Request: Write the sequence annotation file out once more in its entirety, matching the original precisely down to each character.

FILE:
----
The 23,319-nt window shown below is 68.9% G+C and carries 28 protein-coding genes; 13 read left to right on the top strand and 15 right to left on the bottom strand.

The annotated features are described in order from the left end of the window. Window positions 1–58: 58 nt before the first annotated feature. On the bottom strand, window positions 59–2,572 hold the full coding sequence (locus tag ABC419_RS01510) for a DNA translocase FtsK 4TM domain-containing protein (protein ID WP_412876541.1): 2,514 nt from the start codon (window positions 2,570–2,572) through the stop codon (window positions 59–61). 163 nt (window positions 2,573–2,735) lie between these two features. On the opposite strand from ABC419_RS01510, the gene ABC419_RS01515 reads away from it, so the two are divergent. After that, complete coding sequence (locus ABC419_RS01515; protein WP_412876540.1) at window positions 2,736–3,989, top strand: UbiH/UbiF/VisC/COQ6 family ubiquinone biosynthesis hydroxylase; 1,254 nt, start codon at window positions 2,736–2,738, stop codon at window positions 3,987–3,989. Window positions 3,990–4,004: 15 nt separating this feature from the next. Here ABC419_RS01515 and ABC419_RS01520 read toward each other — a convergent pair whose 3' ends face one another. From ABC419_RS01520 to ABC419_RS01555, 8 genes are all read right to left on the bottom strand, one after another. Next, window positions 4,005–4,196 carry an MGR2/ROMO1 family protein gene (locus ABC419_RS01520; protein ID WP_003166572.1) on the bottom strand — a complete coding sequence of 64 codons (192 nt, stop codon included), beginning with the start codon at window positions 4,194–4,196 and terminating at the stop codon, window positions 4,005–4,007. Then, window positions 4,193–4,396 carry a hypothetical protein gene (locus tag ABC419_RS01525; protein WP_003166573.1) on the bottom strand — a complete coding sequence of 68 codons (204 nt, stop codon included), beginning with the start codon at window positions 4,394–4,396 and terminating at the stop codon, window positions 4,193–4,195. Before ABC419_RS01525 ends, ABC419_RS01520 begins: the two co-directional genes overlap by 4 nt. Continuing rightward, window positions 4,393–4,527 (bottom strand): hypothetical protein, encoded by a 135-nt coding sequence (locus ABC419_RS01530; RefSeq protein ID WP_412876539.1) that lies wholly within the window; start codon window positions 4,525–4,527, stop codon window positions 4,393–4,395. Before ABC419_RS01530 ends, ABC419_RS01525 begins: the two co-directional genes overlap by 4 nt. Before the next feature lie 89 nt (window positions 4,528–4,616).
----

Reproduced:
The 23,319-nt window shown below is 68.9% G+C and carries 28 protein-coding genes; 13 read left to right on the top strand and 15 right to left on the bottom strand.

The annotated features are described in order from the left end of the window. Window positions 1–58: 58 nt before the first annotated feature. On the bottom strand, window positions 59–2,572 hold the full coding sequence (locus tag ABC419_RS01510) for a DNA translocase FtsK 4TM domain-containing protein (protein ID WP_412876541.1): 2,514 nt from the start codon (window positions 2,570–2,572) through the stop codon (window positions 59–61). 163 nt (window positions 2,573–2,735) lie between these two features. On the opposite strand from ABC419_RS01510, the gene ABC419_RS01515 reads away from it, so the two are divergent. After that, complete coding sequence (locus ABC419_RS01515; protein WP_412876540.1) at window positions 2,736–3,989, top strand: UbiH/UbiF/VisC/COQ6 family ubiquinone biosynthesis hydroxylase; 1,254 nt, start codon at window positions 2,736–2,738, stop codon at window positions 3,987–3,989. Window positions 3,990–4,004: 15 nt separating this feature from the next. Here ABC419_RS01515 and ABC419_RS01520 read toward each other — a convergent pair whose 3' ends face one another. From ABC419_RS01520 to ABC419_RS01555, 8 genes are all read right to left on the bottom strand, one after another. Next, window positions 4,005–4,196 carry an MGR2/ROMO1 family protein gene (locus ABC419_RS01520; protein ID WP_003166572.1) on the bottom strand — a complete coding sequence of 64 codons (192 nt, stop codon included), beginning with the start codon at window positions 4,194–4,196 and terminating at the stop codon, window positions 4,005–4,007. Then, window positions 4,193–4,396 carry a hypothetical protein gene (locus tag ABC419_RS01525; protein WP_003166573.1) on the bottom strand — a complete coding sequence of 68 codons (204 nt, stop codon included), beginning with the start codon at window positions 4,394–4,396 and terminating at the stop codon, window positions 4,193–4,195. Before ABC419_RS01525 ends, ABC419_RS01520 begins: the two co-directional genes overlap by 4 nt. Continuing rightward, window positions 4,393–4,527 (bottom strand): hypothetical protein, encoded by a 135-nt coding sequence (locus ABC419_RS01530; RefSeq protein ID WP_412876539.1) that lies wholly within the window; start codon window positions 4,525–4,527, stop codon window positions 4,393–4,395. Before ABC419_RS01530 ends, ABC419_RS01525 begins: the two co-directional genes overlap by 4 nt. Before the next feature lie 89 nt (window positions 4,528–4,616).